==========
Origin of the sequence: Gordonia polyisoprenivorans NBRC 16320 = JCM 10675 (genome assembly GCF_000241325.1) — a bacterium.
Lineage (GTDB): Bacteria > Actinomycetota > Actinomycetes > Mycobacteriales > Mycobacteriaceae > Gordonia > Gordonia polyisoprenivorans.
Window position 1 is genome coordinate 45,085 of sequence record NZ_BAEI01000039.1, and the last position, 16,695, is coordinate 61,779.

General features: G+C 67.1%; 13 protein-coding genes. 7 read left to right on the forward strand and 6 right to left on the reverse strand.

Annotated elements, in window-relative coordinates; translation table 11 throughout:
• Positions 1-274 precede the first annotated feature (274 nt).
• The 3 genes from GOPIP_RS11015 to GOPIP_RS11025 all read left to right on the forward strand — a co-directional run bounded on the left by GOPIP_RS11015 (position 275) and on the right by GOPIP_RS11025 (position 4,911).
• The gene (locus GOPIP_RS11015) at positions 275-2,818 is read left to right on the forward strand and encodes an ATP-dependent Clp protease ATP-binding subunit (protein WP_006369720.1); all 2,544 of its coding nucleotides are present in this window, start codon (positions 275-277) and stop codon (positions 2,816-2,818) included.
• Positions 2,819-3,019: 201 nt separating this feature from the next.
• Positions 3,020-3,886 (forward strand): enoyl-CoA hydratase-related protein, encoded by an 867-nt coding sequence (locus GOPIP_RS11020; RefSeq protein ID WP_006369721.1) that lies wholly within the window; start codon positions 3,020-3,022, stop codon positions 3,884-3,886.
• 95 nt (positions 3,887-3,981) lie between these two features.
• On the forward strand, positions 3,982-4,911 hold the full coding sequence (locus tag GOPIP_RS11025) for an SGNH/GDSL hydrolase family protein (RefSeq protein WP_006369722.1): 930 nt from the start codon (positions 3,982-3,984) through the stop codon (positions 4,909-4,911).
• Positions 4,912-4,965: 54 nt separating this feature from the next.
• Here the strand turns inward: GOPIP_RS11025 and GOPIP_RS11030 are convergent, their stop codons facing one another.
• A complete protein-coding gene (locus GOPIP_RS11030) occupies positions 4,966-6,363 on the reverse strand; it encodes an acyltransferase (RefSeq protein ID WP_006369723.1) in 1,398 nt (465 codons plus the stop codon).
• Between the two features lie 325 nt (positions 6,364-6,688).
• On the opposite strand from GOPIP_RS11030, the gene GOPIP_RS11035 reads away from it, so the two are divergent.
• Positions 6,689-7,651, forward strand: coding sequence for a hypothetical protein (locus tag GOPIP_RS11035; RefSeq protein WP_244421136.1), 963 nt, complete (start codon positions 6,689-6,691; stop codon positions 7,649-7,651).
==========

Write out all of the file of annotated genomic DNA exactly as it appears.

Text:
Origin of the sequence: Gordonia polyisoprenivorans NBRC 16320 = JCM 10675 (genome assembly GCF_000241325.1) — a bacterium.
Lineage (GTDB): Bacteria > Actinomycetota > Actinomycetes > Mycobacteriales > Mycobacteriaceae > Gordonia > Gordonia polyisoprenivorans.
Window position 1 is genome coordinate 45,085 of sequence record NZ_BAEI01000039.1, and the last position, 16,695, is coordinate 61,779.

General features: G+C 67.1%; 13 protein-coding genes. 7 read left to right on the forward strand and 6 right to left on the reverse strand.

Annotated elements, in window-relative coordinates; translation table 11 throughout:
• Positions 1-274 precede the first annotated feature (274 nt).
• The 3 genes from GOPIP_RS11015 to GOPIP_RS11025 all read left to right on the forward strand — a co-directional run bounded on the left by GOPIP_RS11015 (position 275) and on the right by GOPIP_RS11025 (position 4,911).
• The gene (locus GOPIP_RS11015) at positions 275-2,818 is read left to right on the forward strand and encodes an ATP-dependent Clp protease ATP-binding subunit (protein WP_006369720.1); all 2,544 of its coding nucleotides are present in this window, start codon (positions 275-277) and stop codon (positions 2,816-2,818) included.
• Positions 2,819-3,019: 201 nt separating this feature from the next.
• Positions 3,020-3,886 (forward strand): enoyl-CoA hydratase-related protein, encoded by an 867-nt coding sequence (locus GOPIP_RS11020; RefSeq protein ID WP_006369721.1) that lies wholly within the window; start codon positions 3,020-3,022, stop codon positions 3,884-3,886.
• 95 nt (positions 3,887-3,981) lie between these two features.
• On the forward strand, positions 3,982-4,911 hold the full coding sequence (locus tag GOPIP_RS11025) for an SGNH/GDSL hydrolase family protein (RefSeq protein WP_006369722.1): 930 nt from the start codon (positions 3,982-3,984) through the stop codon (positions 4,909-4,911).
• Positions 4,912-4,965: 54 nt separating this feature from the next.
• Here the strand turns inward: GOPIP_RS11025 and GOPIP_RS11030 are convergent, their stop codons facing one another.
• A complete protein-coding gene (locus GOPIP_RS11030) occupies positions 4,966-6,363 on the reverse strand; it encodes an acyltransferase (RefSeq protein ID WP_006369723.1) in 1,398 nt (465 codons plus the stop codon).
• Between the two features lie 325 nt (positions 6,364-6,688).
• On the opposite strand from GOPIP_RS11030, the gene GOPIP_RS11035 reads away from it, so the two are divergent.
• Positions 6,689-7,651, forward strand: coding sequence for a hypothetical protein (locus tag GOPIP_RS11035; RefSeq protein WP_244421136.1), 963 nt, complete (start codon positions 6,689-6,691; stop codon positions 7,649-7,651).